Ewa Szczurek, Tyll Krüger, Barbara Klink, Niko Beerenwinkel
Metastases are the main reason for cancer-related deaths. Initiation of metastases, where newly seeded tumor cells expand into colonies, presents a tremendous bottleneck to metastasis formation. Despite its importance, a quantitative description of metastasis initiation and its clinical implications is lacking. Here, we set theoretical grounds for the metastatic bottleneck with a simple stochastic model. The model assumes that the proliferation-to-death rate ratio for the initiating metastatic cells increases when they are surrounded by more of their kind. For a total of 159,191 patients across 13 cancer types, we found that a single cell has an extremely low median probability of successful seeding of the order of 10−8. With increasing colony size, a sharp transition from very unlikely to very likely successful metastasis initiation occurs. The median metastatic bottleneck, defined as the critical colony size that marks this transition, was between 10 and 21 cells. We derived the probability of metastasis occurrence and patient outcome based on primary tumor size at diagnosis and tumor type. The model predicts that the efficacy of patient treatment depends on the primary tumor size but even more so on the severity of the metastatic bottleneck, which is estimated to largely vary between patients. We find that medical interventions aiming at tightening the bottleneck, such as immunotherapy, can be much more efficient than therapies that decrease overall tumor burden, such as chemotherapy.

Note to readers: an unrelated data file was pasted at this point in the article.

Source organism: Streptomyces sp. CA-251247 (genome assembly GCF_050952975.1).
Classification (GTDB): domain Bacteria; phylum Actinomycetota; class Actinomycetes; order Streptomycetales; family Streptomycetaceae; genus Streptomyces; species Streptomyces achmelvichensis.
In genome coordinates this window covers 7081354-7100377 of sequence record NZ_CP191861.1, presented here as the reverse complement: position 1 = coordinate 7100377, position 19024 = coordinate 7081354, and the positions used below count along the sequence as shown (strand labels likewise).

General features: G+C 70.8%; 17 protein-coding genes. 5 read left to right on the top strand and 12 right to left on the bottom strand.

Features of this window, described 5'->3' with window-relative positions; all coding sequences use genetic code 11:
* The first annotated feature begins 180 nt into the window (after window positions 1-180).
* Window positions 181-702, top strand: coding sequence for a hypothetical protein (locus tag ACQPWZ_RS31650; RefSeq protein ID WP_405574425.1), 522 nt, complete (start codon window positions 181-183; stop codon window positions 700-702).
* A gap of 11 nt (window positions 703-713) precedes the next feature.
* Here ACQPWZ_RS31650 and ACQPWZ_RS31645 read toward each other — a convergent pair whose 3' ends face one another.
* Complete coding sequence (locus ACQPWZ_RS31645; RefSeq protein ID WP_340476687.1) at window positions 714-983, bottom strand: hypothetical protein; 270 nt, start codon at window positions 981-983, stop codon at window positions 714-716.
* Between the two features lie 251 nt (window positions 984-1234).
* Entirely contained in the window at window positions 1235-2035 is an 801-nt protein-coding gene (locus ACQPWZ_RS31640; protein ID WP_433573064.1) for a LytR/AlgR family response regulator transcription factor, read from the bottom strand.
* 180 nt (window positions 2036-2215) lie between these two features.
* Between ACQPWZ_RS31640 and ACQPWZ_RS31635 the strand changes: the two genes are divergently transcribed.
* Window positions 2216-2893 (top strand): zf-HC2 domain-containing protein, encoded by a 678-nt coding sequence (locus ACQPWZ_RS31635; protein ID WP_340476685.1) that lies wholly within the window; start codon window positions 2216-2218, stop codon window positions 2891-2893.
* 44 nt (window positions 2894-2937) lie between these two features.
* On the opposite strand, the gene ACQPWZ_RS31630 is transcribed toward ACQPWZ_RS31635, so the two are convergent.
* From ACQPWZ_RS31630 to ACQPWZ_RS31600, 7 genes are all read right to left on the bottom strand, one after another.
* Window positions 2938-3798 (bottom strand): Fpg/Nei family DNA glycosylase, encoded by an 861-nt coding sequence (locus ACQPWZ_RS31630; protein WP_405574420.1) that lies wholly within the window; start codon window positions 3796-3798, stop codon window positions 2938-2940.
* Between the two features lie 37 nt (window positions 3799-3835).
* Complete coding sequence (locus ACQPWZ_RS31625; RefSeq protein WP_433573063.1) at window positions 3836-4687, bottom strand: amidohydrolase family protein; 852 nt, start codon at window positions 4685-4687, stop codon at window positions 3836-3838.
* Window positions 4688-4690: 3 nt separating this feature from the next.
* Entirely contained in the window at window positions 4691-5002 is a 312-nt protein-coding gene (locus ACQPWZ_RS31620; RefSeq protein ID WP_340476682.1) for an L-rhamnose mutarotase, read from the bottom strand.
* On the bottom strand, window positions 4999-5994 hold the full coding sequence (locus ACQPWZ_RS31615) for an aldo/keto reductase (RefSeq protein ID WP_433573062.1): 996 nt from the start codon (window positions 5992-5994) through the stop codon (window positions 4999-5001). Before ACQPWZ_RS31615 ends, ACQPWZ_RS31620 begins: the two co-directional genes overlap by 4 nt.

Metastases are responsible for 90% of deaths from cancer [1, 2]. The formation of metastases is a multi-step process, in which tumor cells spread from the primary site and colonize distant organs . It can be divided into three phases (Fig 1a). The first phase consists of tumor cell entry into the vascular system (intravasation), transport in the blood, and exit from the vascular system to a secondary organ (extravasation). This step may or may not be preceded by the acquisition of genetic or epigenetic alterations in the primary tumor [4–6]. Experimental data suggests that the tumor cells that are shed from the primary site are already equipped with metastatic abilities [7–9]. Recent findings support that metastatic tumor cell dissemination begins in early [10, 11], rather than late stage of the disease. The first phase of metastasis formation is highly efficient, as the released tumor cells deal remarkably well with the obstacles of delivery to distant organs and their infiltration [4, 5, 12–14]. In contrast, the second phase—metastasis initiation—is extremely inefficient [4, 6, 15, 16]. Relative to the huge numbers of cells that disseminate during the long period of primary tumor growth, only very few of them successfully form distant metastases [12, 17]. This bottleneck is commonly understood as the lack of compatibility of the seeded tumor cells with the soil they encounter in the affected organ [4, 18, 19]. In mice models, the metastatic seeding potential was observed to increase with the size of tumor cell clumps , which was recently confirmed for human circulating tumor cell clusters . In the last phase of metastasis formation, successfully initiated colonies form micrometastases and, subsequently, clinically detectable macrometastases .